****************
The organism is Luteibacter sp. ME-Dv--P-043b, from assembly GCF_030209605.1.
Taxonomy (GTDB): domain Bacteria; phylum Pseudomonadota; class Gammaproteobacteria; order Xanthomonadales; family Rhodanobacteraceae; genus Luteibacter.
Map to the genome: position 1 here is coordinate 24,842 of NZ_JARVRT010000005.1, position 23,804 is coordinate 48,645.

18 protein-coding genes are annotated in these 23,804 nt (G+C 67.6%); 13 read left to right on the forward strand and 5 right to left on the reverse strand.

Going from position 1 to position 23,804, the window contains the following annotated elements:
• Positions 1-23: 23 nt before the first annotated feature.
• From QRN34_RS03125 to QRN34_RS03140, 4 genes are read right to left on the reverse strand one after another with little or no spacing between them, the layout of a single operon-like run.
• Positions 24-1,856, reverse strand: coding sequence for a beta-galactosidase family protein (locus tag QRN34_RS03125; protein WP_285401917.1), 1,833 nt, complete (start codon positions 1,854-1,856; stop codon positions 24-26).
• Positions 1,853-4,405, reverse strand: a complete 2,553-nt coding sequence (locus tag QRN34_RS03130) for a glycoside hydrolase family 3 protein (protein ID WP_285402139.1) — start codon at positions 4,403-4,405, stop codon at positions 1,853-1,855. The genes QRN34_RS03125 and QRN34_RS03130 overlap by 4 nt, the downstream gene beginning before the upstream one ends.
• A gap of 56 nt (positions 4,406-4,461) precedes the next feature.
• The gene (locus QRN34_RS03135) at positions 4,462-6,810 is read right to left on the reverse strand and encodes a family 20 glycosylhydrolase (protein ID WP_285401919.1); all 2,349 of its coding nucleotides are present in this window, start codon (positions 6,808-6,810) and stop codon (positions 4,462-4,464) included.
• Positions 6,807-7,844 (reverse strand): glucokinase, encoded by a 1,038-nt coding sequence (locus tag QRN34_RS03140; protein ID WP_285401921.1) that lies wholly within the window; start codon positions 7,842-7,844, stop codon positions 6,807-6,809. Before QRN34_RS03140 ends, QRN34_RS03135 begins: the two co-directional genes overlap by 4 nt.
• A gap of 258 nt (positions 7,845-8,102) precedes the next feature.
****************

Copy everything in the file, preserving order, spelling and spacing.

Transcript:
The organism is Luteibacter sp. ME-Dv--P-043b, from assembly GCF_030209605.1.
Taxonomy (GTDB): domain Bacteria; phylum Pseudomonadota; class Gammaproteobacteria; order Xanthomonadales; family Rhodanobacteraceae; genus Luteibacter.
Map to the genome: position 1 here is coordinate 24,842 of NZ_JARVRT010000005.1, position 23,804 is coordinate 48,645.

18 protein-coding genes are annotated in these 23,804 nt (G+C 67.6%); 13 read left to right on the forward strand and 5 right to left on the reverse strand.

Going from position 1 to position 23,804, the window contains the following annotated elements:
• Positions 1-23: 23 nt before the first annotated feature.
• From QRN34_RS03125 to QRN34_RS03140, 4 genes are read right to left on the reverse strand one after another with little or no spacing between them, the layout of a single operon-like run.
• Positions 24-1,856, reverse strand: coding sequence for a beta-galactosidase family protein (locus tag QRN34_RS03125; protein WP_285401917.1), 1,833 nt, complete (start codon positions 1,854-1,856; stop codon positions 24-26).
• Positions 1,853-4,405, reverse strand: a complete 2,553-nt coding sequence (locus tag QRN34_RS03130) for a glycoside hydrolase family 3 protein (protein ID WP_285402139.1) — start codon at positions 4,403-4,405, stop codon at positions 1,853-1,855. The genes QRN34_RS03125 and QRN34_RS03130 overlap by 4 nt, the downstream gene beginning before the upstream one ends.
• A gap of 56 nt (positions 4,406-4,461) precedes the next feature.
• The gene (locus QRN34_RS03135) at positions 4,462-6,810 is read right to left on the reverse strand and encodes a family 20 glycosylhydrolase (protein ID WP_285401919.1); all 2,349 of its coding nucleotides are present in this window, start codon (positions 6,808-6,810) and stop codon (positions 4,462-4,464) included.
• Positions 6,807-7,844 (reverse strand): glucokinase, encoded by a 1,038-nt coding sequence (locus tag QRN34_RS03140; protein ID WP_285401921.1) that lies wholly within the window; start codon positions 7,842-7,844, stop codon positions 6,807-6,809. Before QRN34_RS03140 ends, QRN34_RS03135 begins: the two co-directional genes overlap by 4 nt.
• A gap of 258 nt (positions 7,845-8,102) precedes the next feature.